An independent motion at unit speed is also a progression, but it may change from one of the possible types of simple motion to another, at the end of a unit only.
- A motion in space is a change of position in a spatial reference system during a specified period of time. In a combination of motions, the different motions originating at the same location take place during the same period of time. In a succession of motions the different motions take place during successive periods of time.
- The range of simple speeds in the universe is from one unit of space per x units of time (which is the limit of motion in space) to x units of space per unit of time (which is the limit of motion in time). A zero speed can only be attained by combination. There is no simple zero and no infinity in nature.
- I regard the first of these statements as meaningless. The second is wrong. Past events with which we were contemporaneous may have left traces in our memories, but future events have had no opportunity to do so.
- I agree that time is one of the basic, or primitive, concepts, but I cannot agree that it is meaningless to speak of the direction of time. Space and time are symmetrical in the universe. It follows that there is direction in time as well as in space.
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The answers that I have given to the foregoing questions are contained in or implied by my writings. You are therefore at liberty to quote me, if you wish, in discussions that you may have in connection with them, or in material that you may write. The remaining questions concern matters about which I have not yet published anything. I am answering them only for your own personal information, and I do not wish to have my name connected with either the answers or my underlying theories on which the answers are based, unless and until I do publish them. Please bear this in mind if you discuss these points with anyone, or write anything on these subjects.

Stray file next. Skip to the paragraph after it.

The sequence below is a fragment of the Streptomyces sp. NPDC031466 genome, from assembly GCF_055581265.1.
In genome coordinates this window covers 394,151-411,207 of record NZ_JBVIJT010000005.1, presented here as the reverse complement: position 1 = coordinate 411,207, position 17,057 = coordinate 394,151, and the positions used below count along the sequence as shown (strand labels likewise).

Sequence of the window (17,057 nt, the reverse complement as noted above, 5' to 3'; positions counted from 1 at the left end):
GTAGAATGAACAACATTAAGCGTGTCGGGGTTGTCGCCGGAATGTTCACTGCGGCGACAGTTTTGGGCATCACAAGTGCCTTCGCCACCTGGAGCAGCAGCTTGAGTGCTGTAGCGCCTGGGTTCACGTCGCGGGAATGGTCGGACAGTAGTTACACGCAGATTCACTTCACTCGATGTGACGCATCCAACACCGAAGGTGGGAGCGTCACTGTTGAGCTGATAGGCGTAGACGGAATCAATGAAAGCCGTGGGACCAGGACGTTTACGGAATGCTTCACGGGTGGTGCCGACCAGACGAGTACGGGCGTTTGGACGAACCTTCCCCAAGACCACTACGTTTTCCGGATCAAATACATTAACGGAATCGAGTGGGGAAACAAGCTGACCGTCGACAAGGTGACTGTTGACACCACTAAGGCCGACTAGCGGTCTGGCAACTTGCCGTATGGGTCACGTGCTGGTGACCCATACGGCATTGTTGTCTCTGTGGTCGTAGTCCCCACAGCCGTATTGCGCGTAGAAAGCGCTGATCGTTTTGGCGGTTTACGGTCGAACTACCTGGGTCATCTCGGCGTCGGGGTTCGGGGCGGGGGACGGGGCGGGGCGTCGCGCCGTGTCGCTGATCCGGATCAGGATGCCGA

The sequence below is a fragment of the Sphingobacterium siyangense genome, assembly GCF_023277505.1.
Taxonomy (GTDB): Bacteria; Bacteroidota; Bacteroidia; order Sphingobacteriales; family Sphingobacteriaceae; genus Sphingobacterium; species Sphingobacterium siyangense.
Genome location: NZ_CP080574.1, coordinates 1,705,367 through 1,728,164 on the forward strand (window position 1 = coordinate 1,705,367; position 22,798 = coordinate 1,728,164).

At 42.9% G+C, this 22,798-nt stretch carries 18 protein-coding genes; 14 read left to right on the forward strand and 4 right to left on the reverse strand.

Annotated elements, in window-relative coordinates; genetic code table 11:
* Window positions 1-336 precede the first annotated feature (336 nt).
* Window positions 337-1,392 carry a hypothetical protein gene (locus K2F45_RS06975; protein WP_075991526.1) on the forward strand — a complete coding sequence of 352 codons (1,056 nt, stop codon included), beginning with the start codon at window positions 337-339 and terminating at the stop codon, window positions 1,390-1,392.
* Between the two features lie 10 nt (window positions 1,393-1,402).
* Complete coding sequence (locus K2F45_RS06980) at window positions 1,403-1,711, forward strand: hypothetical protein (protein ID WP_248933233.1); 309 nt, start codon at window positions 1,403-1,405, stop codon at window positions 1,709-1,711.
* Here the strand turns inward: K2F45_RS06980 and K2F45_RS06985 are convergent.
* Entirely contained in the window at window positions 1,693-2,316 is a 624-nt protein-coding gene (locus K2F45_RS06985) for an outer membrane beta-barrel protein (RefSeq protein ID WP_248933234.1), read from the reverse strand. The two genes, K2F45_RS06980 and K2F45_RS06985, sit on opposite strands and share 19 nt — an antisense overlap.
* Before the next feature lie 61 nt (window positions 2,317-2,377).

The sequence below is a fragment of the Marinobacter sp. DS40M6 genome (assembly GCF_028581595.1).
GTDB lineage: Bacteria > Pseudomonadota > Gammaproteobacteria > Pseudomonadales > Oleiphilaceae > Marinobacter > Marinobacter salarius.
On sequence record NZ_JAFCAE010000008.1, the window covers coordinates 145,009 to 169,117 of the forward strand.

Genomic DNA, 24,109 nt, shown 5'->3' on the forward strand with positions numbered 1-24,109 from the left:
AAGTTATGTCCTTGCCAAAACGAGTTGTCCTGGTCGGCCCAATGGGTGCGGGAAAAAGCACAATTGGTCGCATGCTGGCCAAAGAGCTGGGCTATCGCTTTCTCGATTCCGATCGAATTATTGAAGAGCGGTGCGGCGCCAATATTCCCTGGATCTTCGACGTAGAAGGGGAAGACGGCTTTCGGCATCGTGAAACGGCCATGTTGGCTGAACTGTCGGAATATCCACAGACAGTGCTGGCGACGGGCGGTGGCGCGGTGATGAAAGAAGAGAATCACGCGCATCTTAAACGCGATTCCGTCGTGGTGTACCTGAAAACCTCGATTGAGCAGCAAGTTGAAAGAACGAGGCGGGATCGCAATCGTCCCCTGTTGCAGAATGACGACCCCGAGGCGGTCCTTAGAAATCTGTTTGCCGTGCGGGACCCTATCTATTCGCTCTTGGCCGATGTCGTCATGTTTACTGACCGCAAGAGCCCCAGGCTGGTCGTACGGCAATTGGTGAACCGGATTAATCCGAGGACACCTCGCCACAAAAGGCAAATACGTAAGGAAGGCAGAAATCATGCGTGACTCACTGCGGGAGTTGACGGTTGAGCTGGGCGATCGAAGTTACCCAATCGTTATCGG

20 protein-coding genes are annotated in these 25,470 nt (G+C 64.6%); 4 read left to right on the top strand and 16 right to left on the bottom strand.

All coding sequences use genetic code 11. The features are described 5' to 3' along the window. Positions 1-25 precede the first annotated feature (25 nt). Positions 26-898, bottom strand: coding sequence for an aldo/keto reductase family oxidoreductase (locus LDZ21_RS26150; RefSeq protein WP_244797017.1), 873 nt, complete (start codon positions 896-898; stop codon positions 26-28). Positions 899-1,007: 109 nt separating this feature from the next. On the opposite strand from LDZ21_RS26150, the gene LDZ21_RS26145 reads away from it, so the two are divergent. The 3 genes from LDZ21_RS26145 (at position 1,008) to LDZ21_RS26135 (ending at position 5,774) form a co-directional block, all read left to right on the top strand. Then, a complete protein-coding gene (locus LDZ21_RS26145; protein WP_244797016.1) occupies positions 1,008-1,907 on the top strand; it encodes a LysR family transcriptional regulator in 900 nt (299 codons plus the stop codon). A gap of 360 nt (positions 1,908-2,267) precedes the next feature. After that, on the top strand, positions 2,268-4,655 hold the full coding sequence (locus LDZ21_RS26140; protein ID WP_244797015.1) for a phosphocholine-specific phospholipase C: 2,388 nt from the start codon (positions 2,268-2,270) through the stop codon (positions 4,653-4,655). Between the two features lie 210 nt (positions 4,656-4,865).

- Generally speaking, yes, although I would not equate the cosmic control with the mind. The control applies to all living things, only a few of which have minds, in the usual sense.
- The physical universe is a universe of space and time. What I have called Sector 3 is not motionless in the ordinary meaning of the term, which implies being stationary in space. The concepts of space, time, and motion simply so not apply to it at all.
- I find it necessary to conclude, from the evidence, that there is an existence independent of the space and time universe, and that there is an aspect of human life that is related to this independent existence. I would not identify it as a “spirit,” because that word has acquired implications that go far beyond what I believe can legitimately be asserted—for instance, it is understood as implying that they (the spirits) might, in some way, reveal their presence, or have same other physical effect.